- Try not to overgraze – The grasses should be protected from overuse by livestock as overgrazing can greatly reduce needed cover and make them more susceptible to predation. If livestock are present on your property try using a rotational or low-intensity grazing system to minimize effects.
- Prescribed Fires – Prescribed fires not only will create a more diverse habitat but will also remove excess ground litter that will impede the movements of horned lizards. Burning should be done in patches instead of very large areas. A specialist can survey your property and develop a 5-7 year rotational burn plan that could have great benefits.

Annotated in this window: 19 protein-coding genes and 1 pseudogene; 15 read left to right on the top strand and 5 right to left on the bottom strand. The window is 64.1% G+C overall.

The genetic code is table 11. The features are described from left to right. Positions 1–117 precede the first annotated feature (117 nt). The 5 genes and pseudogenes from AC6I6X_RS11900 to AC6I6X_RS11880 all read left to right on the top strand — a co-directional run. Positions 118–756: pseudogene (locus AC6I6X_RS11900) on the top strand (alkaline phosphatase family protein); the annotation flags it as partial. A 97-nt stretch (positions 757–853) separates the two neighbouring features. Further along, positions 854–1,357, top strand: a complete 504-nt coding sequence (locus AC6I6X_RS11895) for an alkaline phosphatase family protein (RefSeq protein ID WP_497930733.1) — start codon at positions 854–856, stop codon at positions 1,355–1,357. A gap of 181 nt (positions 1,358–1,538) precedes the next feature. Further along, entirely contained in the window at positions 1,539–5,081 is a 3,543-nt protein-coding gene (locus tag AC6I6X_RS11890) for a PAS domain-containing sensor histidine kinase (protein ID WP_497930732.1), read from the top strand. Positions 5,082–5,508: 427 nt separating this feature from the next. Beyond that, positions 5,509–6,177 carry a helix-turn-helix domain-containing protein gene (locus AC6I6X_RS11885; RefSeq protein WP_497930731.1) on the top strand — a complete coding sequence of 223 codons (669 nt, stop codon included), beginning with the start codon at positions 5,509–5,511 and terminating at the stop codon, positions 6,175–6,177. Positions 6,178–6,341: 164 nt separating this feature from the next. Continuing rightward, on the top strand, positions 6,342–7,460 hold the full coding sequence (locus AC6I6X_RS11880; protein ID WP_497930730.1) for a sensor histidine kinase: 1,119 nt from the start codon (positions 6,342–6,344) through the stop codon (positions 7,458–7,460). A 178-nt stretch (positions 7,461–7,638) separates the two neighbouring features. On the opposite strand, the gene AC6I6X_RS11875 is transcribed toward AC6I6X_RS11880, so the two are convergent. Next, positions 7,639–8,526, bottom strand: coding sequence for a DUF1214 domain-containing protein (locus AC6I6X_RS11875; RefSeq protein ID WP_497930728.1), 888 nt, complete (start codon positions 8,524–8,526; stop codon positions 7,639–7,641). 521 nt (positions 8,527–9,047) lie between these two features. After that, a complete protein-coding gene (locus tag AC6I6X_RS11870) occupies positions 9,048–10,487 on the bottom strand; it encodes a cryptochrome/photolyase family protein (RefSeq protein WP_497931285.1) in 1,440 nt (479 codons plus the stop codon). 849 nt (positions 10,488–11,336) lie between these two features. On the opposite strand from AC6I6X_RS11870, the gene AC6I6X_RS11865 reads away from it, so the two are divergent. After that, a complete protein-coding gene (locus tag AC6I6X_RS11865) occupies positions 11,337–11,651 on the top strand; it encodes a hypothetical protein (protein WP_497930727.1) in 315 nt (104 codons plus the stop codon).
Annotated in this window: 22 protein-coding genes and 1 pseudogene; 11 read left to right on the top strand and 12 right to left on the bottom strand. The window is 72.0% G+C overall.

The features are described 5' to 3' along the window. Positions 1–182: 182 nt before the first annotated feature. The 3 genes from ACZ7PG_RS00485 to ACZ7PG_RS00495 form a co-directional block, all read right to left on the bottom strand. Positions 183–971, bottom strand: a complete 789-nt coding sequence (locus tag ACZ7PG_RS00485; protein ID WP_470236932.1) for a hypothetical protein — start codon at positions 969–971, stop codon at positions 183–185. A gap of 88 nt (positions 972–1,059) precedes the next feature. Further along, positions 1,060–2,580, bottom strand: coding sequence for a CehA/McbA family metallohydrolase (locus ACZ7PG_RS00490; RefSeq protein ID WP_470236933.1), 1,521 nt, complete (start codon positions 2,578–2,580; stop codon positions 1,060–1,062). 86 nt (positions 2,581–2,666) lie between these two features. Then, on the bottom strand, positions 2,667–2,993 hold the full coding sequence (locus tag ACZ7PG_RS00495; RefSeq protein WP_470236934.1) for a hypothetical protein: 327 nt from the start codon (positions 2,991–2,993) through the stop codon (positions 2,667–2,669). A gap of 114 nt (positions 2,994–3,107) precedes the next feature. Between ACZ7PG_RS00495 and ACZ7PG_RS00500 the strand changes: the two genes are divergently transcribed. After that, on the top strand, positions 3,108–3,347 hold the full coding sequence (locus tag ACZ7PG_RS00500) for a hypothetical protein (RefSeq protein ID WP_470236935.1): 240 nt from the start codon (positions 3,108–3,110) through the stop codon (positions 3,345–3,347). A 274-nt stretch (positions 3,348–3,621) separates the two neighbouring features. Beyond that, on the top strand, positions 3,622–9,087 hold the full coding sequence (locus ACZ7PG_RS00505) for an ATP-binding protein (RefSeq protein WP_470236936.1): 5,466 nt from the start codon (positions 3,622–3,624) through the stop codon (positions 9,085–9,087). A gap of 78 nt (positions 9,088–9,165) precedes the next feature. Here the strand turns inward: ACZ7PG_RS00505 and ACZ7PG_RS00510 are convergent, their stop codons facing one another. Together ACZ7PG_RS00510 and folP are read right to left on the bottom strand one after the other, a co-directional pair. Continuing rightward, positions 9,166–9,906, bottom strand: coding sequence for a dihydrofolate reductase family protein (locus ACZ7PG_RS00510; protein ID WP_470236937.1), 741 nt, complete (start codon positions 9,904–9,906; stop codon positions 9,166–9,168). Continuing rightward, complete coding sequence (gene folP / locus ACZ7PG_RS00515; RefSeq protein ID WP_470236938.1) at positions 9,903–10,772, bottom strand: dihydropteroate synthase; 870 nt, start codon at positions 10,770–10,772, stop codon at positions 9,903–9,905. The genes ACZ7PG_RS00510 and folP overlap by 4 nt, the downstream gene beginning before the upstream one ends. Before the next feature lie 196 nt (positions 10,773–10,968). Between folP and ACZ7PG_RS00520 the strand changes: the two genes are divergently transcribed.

- Imported Red Fire Ant Control – Monitoring the property throughout the year for the presence of imported red fire ants should be conducted annually. If imported red fire ants are present, measures should be taken to control them in a way that doesn’t negatively affect horned lizard populations. Broadcast treatments for fire ants should be avoided as most pesticides used to kill fire ants also kill harvester ants. Fire ant mounds should be treated individually with bait to reduce the possibility of affecting non-targeted insect species.
- Surveying – Actively monitor your property for the requirements we talked about earlier to see if your property is suitable. If they might be present on your property, run transects throughout your property documenting their presence or absence. Record all incidental sightings when just wandering around. The data collected is valuable and can help us understand their absence, presence, or trends in the population.